Poems of Meng Jiao
Two rivers, spring's grasses, clear waters of the bay,
After ten years of war, the city walls stink.
Looting soldiers, murderous children, women all flee.
All March and April, no flowers bloom.
No one alive for leagues around, only dust-devils spin.
Swallows, warblers, chatter, cry from within the ruins.
Spring's colors never come to the graveside trees.
Fair women's white dead faces chase the spring away.
Spring comes. Spring goes. Who knows why.
Let the living see the flowers on their ancestral graves.
Then send them in their mourning out the mountain road.
This is the poetically harsh, unrestrained Meng Jiao. His recounting of war's traces on a city is an assault on the senses, on the forms of poetry, on even the cliché of the title. 伤春 is an idiom for the sensitive heart being "wounded by spring." But no one here is wounded by a spring that never comes. It is spring itself that is injured. A fallen city, stinking corpses, vestiges of looting, rape and death. The survivors are gone, having been marched off, possibly into slavery.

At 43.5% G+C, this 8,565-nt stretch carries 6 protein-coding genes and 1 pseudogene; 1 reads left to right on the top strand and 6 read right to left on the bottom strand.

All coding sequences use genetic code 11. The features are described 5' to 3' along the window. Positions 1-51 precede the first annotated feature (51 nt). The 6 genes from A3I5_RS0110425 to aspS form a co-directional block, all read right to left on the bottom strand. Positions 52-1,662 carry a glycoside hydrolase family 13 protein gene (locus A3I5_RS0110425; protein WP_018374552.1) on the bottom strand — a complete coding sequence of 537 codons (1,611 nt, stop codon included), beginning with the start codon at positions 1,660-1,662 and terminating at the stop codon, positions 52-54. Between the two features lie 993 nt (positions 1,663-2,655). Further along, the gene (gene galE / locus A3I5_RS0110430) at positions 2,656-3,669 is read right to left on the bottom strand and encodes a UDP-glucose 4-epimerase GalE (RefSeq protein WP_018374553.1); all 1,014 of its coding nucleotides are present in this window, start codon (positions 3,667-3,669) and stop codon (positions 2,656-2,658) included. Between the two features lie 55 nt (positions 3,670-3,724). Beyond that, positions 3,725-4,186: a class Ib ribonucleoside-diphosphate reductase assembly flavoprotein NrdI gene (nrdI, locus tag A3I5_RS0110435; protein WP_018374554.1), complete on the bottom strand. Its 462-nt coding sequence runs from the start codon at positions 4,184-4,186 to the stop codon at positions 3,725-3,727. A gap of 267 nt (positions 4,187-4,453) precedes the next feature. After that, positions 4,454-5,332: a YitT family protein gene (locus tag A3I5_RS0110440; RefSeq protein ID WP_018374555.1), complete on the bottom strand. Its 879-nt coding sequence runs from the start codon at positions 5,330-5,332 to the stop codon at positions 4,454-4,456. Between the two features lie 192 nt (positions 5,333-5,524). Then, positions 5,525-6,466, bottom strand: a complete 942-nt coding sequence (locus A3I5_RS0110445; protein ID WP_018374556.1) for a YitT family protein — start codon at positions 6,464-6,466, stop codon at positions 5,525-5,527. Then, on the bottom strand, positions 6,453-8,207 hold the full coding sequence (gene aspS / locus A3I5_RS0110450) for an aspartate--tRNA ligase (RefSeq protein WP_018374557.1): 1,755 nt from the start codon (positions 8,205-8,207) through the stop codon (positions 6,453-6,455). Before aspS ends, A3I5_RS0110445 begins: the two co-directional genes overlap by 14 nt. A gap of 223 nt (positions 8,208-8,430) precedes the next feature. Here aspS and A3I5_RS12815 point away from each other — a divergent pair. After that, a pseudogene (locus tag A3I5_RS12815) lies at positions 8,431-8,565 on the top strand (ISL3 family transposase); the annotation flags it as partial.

Meng Jiao treads heavily on your expectations from the title, keeping the deception going for only one line. Then he buries you in realistic detail of war's brutality. And what form of poetry is this. Seven-character lines are mostly used for two-quatrain regulated poetry. Tang poetry usually runs to the full or half quatrain. But this poem runs eleven lines. The breaking off of the odd line would have been felt by the reader. Like some of the stinking bodies on the walls, the poem is missing a leg.
I think this is a later poem, inspired by memories from his travels, written after he has passed his exams and has found work. It has a rootedness that such circumstances could explain. Keep in mind that after he found work, he refused to work and continued writing poetry -- with his superior's blessings -- at reduced pay.